On the surface, Caroline Cashion is gorgeous, smart, and successful; dig a little deeper and find she is a bit too isolated, enjoys sex without strings, and fears commitment.
Adopted at the age of three by a well-to-do family in Washington DC, Caroline remembers nothing about her birth parents or for that matter, the tragedy in Georgia that erased them from her life.
However, as in life, fiction has a funny way of making us remember, especially, things we would rather forget. Like everyone, she remembers, but Caroline’s past returns with a vengeance that threatens to destroy her or at least the comfortable life she enjoys as a French literature professor at Georgetown University.
It doesn’t take long for things to change; events begin to roll into motion when a nagging pain in Caroline’s wrist prompts her doctor to order a MRI. Upon the completion of the procedure, the technician reveals the unexpected news about a bullet lodged in the back of Caroline’s neck. Without any evidence of how it got there, the strange circumstances attract media attention, which in turn, alerts her parents’ killer and threatens to reveal secrets surrounding their deaths.
Soon, Caroline takes matters into her own hands; one might even say, she snaps.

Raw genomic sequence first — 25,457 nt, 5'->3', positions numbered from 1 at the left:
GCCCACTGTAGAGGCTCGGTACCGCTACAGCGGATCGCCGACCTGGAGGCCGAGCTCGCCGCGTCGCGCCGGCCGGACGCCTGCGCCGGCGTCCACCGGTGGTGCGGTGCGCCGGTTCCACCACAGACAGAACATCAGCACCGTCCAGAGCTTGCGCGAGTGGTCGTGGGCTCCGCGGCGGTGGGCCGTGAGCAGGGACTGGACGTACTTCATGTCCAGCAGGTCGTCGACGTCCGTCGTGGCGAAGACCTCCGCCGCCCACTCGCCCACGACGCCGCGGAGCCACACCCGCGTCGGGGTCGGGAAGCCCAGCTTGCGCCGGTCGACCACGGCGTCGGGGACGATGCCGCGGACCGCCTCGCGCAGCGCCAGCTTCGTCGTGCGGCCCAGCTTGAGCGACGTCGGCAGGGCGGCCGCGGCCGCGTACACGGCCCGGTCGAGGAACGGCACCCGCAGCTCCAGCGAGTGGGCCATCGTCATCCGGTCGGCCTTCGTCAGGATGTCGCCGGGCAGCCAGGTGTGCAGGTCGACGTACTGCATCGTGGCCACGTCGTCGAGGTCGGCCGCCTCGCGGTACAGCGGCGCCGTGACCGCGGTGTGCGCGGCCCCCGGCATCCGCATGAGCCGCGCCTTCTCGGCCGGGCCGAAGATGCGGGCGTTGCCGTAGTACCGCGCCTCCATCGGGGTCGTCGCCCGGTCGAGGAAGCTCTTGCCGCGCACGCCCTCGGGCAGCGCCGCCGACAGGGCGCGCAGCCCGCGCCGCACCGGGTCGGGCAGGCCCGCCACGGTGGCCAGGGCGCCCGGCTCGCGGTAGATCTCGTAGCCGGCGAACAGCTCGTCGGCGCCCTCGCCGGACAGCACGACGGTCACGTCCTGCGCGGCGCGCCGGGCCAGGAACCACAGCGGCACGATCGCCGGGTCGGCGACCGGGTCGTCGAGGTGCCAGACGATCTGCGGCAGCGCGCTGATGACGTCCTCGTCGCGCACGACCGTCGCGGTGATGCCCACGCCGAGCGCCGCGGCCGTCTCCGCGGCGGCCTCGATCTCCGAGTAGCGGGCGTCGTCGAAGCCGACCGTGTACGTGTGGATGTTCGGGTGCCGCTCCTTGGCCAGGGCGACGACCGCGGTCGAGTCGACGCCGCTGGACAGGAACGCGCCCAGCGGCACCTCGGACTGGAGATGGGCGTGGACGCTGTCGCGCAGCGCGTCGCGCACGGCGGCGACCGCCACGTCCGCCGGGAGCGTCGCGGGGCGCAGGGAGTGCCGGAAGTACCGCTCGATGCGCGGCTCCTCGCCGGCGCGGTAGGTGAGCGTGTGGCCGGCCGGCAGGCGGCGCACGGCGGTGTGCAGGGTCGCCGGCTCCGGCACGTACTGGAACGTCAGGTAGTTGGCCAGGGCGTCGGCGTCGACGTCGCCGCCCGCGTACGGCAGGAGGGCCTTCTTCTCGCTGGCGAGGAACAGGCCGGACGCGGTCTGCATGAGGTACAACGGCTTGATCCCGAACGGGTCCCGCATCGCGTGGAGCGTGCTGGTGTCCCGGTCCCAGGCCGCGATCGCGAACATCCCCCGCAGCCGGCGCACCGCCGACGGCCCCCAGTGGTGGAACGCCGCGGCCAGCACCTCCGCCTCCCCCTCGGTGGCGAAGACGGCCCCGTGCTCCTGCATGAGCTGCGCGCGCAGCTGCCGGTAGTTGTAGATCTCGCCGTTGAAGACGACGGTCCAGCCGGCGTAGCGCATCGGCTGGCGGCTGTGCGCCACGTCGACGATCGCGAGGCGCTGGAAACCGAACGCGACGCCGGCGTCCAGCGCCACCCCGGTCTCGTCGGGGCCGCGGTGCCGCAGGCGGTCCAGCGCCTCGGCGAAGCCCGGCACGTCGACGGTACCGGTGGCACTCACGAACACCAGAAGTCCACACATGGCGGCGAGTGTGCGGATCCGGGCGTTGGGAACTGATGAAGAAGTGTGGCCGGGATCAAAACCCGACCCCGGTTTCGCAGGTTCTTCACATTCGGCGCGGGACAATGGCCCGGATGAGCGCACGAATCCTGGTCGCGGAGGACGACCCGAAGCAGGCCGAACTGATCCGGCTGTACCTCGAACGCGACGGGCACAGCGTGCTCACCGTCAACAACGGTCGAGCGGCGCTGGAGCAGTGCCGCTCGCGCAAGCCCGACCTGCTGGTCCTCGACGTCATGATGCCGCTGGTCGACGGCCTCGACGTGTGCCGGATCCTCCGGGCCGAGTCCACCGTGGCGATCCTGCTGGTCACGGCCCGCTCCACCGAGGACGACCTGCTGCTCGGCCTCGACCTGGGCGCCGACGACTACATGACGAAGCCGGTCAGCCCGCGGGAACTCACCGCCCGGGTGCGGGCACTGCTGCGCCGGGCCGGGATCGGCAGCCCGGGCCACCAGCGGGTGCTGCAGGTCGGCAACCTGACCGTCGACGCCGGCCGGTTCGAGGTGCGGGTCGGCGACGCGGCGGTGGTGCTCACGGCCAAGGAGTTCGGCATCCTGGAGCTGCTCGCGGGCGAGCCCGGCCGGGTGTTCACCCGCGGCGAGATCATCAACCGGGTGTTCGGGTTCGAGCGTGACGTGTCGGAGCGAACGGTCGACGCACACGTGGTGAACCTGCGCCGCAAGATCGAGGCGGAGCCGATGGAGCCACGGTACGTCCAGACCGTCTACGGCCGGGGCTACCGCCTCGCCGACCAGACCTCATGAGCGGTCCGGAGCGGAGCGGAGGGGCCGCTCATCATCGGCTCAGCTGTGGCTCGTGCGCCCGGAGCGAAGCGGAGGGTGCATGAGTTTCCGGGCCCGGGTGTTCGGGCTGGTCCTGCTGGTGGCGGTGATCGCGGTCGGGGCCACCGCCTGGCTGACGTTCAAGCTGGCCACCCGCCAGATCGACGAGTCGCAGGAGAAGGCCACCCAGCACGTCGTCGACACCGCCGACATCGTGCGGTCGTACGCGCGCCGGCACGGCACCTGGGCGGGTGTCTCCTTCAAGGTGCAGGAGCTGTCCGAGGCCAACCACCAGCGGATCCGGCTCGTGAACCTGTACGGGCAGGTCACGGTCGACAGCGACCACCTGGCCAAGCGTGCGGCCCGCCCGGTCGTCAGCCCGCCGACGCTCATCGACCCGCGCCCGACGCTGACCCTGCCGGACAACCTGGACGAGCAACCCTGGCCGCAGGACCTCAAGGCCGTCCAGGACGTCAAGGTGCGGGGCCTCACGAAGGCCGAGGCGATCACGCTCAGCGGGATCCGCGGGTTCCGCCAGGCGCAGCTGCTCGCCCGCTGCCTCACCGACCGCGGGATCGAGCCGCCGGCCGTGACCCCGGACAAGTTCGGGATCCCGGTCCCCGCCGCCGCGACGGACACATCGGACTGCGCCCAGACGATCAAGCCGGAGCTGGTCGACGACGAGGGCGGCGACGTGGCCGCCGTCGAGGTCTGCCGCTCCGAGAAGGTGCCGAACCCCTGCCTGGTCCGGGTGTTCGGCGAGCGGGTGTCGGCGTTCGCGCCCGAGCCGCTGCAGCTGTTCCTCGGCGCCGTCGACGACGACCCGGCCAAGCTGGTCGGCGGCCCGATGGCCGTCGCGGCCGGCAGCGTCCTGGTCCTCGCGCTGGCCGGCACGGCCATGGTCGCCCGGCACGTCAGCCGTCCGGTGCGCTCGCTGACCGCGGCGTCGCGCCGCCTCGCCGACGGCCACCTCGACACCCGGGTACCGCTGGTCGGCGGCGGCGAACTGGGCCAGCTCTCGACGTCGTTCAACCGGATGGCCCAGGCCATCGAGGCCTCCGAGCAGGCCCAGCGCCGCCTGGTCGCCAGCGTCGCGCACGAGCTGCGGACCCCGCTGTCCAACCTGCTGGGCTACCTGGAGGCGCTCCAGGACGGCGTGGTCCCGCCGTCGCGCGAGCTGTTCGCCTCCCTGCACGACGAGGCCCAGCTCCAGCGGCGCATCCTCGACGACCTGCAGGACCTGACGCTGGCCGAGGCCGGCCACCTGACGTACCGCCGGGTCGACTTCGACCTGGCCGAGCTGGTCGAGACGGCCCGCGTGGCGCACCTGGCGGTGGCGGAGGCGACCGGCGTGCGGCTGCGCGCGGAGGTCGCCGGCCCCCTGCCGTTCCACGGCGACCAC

Throughout the story, there are subtle hints suggesting Caroline subconsciously or genetically mimics certain behavioral similarities exhibited by her birth mother. Barring disease, certainly, the topic of personality formation is interesting to ponder in fiction or in reality.
Ultimately, as a society, in relation to adoption, discussions can become destructive. Each day, in the United States, more than 400,000 children are in foster care, many of these youngsters eventually become available for adoption. It is the hope of many, in these situations. that the children can learn and create their own destiny. Much of their success relies on the belief that they can a concept that often counts on supporting ideas and rhetoric.
Although, Mary Louise Kelly handles the subject without much ado, and is especially considerate of the dynamics within Caroline’s adopted family, it is a point that deserves some clarification. We each create our own future.
Written by former NPR correspondent, Mary Louise Kelly, the story is interesting and kept my attention, however, I would not say it was heart-pounding.
The Bullet, published by Simon and Schuster, is available in hardback, paperback, eBook, and audio on Amazon and other book retailers.
|Review by Sammy Sutton|